Latest Reserve Bank of Australia figures reveal that Australians owe a staggering $50 billion on credit cards. Worryingly, $32.8 billion of that is accruing interest.

These figures are so alarming even the financial institutions raking in the interest are working to reduce the debt! For, as they say, it’s in no one’s best interest for debtors to declare bankruptcy.

Lenders like Bendigo Bank, Bankmecu, Bankwest, and the Victoria Teachers Mutual Bank are among the many who have (finally) dropped their rates.

Last month the RBA dropped its cash rate to a near flat-lining 2.25 per cent. Traditionally banks are loathe to pass on interest rate cuts – preferring to take the difference between what they charge and what they pay as pure profit.

But now the option of bankruptcy is becoming a real alternative for many. Faced with this, lenders would prefer to make less from borrowers rather than nothing at all, and so are lowering their rates.

Many credit card holders continue to suffer punitive interest rates as high as 23.5 per cent!

Think about that for a moment: The money used to fund the credit card is borrowed by the lender from the RBA at 2.25 per cent. It is then lent out to you at the extortionate rate of 23.5 per cent!

These lendrs deserve to lose their customers.

RateCity (a comparison website) ranks the interest rates on 195 credit cards. They vary in their terms, conditions, and interest rates – with some as low as 8.99 per cent.

Low-end cards vary between 8.99 and 14.99 per cent (still a lot better than 23.5%).

“If you are on one of those higher end low-rate cards,” said Peter Arnold from RateCity, “then you can switch cards a lot easier than you can switch your home loan.”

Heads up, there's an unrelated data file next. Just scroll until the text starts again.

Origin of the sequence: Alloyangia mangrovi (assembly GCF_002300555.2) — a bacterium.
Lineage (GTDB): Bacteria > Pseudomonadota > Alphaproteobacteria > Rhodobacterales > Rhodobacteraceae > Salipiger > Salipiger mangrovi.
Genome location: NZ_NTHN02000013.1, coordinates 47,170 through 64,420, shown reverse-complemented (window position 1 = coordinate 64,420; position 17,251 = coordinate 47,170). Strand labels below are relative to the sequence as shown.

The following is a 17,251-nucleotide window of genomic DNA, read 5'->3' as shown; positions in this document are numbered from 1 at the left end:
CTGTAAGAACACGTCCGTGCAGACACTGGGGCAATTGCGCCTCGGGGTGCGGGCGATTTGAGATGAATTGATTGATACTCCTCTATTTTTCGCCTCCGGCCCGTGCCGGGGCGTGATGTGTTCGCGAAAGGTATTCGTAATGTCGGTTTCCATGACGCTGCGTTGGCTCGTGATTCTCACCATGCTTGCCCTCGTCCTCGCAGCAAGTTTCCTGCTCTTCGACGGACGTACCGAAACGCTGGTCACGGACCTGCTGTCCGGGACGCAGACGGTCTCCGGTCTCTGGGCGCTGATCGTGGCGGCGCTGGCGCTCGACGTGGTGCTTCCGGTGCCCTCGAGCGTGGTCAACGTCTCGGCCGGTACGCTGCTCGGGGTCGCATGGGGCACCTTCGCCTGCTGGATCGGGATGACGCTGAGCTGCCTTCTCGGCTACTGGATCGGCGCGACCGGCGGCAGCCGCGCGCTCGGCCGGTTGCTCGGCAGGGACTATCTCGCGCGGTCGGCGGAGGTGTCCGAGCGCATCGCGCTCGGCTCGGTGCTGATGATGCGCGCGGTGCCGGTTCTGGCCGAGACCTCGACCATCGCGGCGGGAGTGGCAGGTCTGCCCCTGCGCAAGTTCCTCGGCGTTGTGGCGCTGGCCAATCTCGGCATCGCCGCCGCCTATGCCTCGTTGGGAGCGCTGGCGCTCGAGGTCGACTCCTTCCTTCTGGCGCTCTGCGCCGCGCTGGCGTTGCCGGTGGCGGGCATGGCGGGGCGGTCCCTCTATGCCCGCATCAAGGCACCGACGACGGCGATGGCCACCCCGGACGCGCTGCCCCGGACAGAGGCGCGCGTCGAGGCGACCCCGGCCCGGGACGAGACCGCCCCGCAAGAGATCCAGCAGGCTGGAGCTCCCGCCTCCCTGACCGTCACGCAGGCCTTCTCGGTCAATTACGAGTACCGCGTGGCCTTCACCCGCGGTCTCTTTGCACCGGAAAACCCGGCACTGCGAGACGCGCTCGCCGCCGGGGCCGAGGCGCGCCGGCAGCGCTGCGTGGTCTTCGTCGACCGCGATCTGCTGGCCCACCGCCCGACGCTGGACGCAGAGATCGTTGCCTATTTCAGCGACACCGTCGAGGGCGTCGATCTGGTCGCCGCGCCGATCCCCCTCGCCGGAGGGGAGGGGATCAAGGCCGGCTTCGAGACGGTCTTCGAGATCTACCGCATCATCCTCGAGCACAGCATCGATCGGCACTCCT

But be sure the new card fits what you’ll use it for. Not all cards are accepted everywhere, there’s more to a credit card than just the interest they charge.

But if a card suits your purchasing patterns then be sure to do everything you can to pay it off each month.

For those with a pre-existing outstanding debt – Be sure to pay off more than the minimum amount each month; doing this can reduce the amount you pay in interest quite substantially.

Those who recognise they cannot be trusted with credit need to switch to a debit card. Once the money runs out on these – it’s gone.

Another ingenious way debtors are saving money on interest is through balance-transfer deals. Here debtors switch to a card with a zero per cent honeymoon offer and use this period to reduce their debt.

Dennis Bice says that more customers are shopping around for better deals. Bendigo Bank, he says, cut the rate on five of their cards by up to one per cent just to remain competitive.

“The interest rate is a key component, but it’s not  (the only) thing in the whole process,” said Bice.

“People really need to understand what they want the crd for and how they actually use it. That will reflect the type of card they actually get.”

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